Large state and responsiveness don’t go well together: Breaking it down to different processes would be the way to go.
Takeaway: Not all issues can be solved through tuning JVM flags, sometimes you simply need to go back to the drawing board.
7. GC logs cause a big overhead
This one is simply not true, especially by the default log settings. The data is extremely valuable and Java 7 introduced hooks to control their size and make sure they will not use up all your hard drive. If you’re not collecting GC log data then you’re missing out on pretty much the only way for you to know how your JVMs garbage collection behaves in production.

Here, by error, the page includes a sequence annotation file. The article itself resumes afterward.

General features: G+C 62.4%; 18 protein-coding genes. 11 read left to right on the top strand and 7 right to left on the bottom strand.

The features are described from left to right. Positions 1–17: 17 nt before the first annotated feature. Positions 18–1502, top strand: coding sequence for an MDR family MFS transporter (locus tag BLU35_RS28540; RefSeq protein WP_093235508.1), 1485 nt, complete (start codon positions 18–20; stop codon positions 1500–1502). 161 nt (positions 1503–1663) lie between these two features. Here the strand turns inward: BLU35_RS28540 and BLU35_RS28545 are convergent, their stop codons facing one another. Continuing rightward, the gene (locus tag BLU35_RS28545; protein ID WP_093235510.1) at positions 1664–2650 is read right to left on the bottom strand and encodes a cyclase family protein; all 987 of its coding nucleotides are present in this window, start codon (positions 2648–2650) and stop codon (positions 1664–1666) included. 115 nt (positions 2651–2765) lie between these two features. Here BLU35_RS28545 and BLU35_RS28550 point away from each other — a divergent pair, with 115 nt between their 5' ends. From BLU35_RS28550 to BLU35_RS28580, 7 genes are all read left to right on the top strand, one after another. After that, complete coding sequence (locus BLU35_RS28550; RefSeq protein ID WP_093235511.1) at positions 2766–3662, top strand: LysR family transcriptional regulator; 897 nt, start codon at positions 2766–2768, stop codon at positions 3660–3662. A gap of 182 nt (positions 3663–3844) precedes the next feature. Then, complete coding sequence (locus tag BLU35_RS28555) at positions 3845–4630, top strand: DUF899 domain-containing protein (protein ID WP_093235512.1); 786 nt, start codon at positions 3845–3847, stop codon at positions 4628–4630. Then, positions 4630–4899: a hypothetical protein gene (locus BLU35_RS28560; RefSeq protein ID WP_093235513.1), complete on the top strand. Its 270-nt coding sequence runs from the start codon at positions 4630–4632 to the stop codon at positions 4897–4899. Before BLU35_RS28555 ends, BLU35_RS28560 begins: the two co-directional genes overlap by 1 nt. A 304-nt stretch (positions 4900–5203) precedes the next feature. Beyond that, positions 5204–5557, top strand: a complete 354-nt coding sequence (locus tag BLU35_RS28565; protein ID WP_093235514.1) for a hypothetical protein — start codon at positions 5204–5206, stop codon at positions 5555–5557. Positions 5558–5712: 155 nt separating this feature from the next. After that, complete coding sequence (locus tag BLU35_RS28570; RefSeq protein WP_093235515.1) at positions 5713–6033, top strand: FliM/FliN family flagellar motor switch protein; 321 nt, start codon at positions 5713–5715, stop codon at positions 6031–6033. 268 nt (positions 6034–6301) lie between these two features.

There’s usually a 5% upper bound for acceptable GC overhead, it’s a tiny price to pay for being able to know what kind of toll GC pauses take from your system and act on minimizing it.
Takeaway: Use everything in your power to get the most data you can out of your system in production. It’s a whole different world out there.
We hope that these takeaways helped you get a better grasp of how garbage collection really works in Java. Did you recognize some of these issues in your application? Are there more common Garbage Collection mistakes that you see around? Let us know in the comments section below.
Java/Scala developer? Takipi detects all exceptions and errors in your code and tells you why they happen. Installs in just 1 minute: Try Takipi.